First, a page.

If you are working as a subcontractor in the construction industry in New Jersey, it is likely that at some point in time you will deal with a construction defect claim from a homeowner. These cases occur when a homeowner finds a defect within the construction of their home and wants to pursue litigation.
Construction defect cases are one of the most common claims for litigation due to the broad spectrum of problems that can occur when building. It is beneficial to know the different types of defects in order to determine who is liable.
This type of defect is easily visible to the eye. If someone can discover the issue during a routine inspection, it is likely a patent defect. Most patent defects are an issue of aesthetics, including the following:
- Mold due to leaking pipe
- Blemish in drywall
- Cracks in concrete
These defects, opposite of patent ones, would not be readily visible and can appear years later. There is a limited time that a homeowner can hold the construction workers liable for these types of defects. In New Jersey, the statute of repose, or time limit that the homeowner has to discover the problem as well as act, is 10 years. Homeowners who fail to act within that time cannot file a claim against you.Latent defects can include a broad range of possible defects, including:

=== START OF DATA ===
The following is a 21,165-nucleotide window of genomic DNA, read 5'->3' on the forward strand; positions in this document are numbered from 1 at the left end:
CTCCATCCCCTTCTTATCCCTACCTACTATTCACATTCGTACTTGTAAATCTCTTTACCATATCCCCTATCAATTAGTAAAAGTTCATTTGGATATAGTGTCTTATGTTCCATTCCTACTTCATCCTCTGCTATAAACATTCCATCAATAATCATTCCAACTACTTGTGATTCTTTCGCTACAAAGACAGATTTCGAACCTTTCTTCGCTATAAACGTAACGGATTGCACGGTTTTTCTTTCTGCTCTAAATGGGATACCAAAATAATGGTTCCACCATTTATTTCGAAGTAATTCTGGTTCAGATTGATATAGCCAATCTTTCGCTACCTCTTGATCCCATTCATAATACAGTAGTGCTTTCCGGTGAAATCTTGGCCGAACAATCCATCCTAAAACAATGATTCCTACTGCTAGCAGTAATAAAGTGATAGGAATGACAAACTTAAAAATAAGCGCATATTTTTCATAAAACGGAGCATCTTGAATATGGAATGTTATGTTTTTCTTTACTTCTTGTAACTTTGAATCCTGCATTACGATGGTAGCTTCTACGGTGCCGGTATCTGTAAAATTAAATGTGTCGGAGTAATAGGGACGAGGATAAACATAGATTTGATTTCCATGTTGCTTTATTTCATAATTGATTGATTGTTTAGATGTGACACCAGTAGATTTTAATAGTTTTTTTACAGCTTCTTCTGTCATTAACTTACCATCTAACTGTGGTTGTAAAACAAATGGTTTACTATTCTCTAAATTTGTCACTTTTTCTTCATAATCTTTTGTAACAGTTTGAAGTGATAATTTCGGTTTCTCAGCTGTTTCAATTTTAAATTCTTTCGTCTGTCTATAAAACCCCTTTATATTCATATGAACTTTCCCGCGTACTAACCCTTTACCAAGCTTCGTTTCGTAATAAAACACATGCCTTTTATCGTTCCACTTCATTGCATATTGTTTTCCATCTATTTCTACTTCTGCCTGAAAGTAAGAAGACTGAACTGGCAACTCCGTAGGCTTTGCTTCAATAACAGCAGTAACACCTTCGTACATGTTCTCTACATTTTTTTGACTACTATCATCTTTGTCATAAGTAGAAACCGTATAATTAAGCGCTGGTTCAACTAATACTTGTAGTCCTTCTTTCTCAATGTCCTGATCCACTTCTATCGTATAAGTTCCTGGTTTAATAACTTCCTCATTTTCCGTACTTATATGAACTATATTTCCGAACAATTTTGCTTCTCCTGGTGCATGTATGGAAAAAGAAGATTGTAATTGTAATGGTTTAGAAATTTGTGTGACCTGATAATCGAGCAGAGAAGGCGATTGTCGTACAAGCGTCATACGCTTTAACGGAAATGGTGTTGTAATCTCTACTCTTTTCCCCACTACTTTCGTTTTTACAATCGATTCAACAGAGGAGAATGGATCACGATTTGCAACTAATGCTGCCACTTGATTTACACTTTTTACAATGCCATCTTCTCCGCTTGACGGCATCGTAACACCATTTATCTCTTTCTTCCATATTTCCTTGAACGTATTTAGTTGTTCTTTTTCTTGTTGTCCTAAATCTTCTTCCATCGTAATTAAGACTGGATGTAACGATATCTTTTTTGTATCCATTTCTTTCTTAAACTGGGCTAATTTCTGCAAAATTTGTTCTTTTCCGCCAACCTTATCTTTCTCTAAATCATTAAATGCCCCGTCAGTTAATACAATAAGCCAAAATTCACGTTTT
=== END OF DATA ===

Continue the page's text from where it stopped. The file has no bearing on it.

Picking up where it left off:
- Insufficient foundation causing sinking
- Movement or damage to walls
- Leaking roof
When are you liable?
An official will often discover patent defects before you complete the job, in which a contractor as well as the subcontractor would be liable. After this point, a subcontractor may not be liable, unless someone can prove that it was intentional negligence.As for latent defects, it is possible to be held liable within the 10-year discovery period. After the 10-year period is up, you are no longer liable for any claim that a homeowner may file against you.